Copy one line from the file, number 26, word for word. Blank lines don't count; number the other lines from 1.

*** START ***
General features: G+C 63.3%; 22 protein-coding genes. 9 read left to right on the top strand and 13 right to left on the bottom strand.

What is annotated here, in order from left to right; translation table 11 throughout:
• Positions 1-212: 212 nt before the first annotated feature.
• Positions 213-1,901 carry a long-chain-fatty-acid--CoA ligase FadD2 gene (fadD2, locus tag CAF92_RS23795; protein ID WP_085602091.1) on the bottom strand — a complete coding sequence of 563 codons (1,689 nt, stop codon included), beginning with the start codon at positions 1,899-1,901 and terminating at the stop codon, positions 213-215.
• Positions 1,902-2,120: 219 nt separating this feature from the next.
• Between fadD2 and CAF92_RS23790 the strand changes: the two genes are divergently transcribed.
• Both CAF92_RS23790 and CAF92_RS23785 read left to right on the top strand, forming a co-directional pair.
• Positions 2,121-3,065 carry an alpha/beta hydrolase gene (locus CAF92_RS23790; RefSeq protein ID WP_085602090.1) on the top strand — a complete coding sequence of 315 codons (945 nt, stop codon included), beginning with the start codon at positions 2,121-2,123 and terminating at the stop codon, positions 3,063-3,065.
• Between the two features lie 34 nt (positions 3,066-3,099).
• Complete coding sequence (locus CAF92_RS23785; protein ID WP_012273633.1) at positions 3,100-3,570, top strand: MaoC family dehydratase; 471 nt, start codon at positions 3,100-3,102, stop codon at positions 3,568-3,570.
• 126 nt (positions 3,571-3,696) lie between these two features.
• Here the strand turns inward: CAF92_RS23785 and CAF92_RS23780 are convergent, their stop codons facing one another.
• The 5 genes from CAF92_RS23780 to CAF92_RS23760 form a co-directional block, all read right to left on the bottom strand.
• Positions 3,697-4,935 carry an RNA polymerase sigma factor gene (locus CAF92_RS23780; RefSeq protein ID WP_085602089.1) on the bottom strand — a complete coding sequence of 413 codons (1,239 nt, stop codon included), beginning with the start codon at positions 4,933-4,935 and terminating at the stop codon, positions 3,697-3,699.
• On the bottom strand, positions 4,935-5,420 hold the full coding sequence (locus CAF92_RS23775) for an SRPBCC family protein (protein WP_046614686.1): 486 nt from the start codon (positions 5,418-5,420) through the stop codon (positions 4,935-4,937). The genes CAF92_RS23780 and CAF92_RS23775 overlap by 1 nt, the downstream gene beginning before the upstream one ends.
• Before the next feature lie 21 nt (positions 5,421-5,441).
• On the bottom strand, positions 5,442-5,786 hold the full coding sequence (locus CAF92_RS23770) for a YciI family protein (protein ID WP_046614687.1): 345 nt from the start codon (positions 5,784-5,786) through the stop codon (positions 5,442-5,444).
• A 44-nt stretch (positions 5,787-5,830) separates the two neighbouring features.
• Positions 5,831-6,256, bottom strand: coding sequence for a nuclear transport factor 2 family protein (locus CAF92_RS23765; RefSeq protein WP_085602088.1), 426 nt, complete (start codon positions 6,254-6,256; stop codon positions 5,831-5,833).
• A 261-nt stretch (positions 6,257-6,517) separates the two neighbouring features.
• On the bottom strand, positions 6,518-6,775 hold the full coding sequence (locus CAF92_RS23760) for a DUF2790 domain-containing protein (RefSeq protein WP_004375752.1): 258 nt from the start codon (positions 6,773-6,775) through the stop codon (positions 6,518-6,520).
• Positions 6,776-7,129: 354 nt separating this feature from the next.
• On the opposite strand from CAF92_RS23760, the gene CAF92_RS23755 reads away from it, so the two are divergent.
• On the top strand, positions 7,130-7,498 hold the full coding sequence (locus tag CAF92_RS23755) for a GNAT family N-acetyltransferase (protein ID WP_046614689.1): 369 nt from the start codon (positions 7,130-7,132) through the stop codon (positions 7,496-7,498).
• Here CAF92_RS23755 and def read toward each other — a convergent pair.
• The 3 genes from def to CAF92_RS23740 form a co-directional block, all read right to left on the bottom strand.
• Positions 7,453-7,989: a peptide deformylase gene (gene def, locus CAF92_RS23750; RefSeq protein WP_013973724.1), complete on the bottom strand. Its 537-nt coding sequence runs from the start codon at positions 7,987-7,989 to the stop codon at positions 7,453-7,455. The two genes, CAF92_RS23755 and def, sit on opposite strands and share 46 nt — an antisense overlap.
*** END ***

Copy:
• The 3 genes from def to CAF92_RS23740 form a co-directional block, all read right to left on the bottom strand.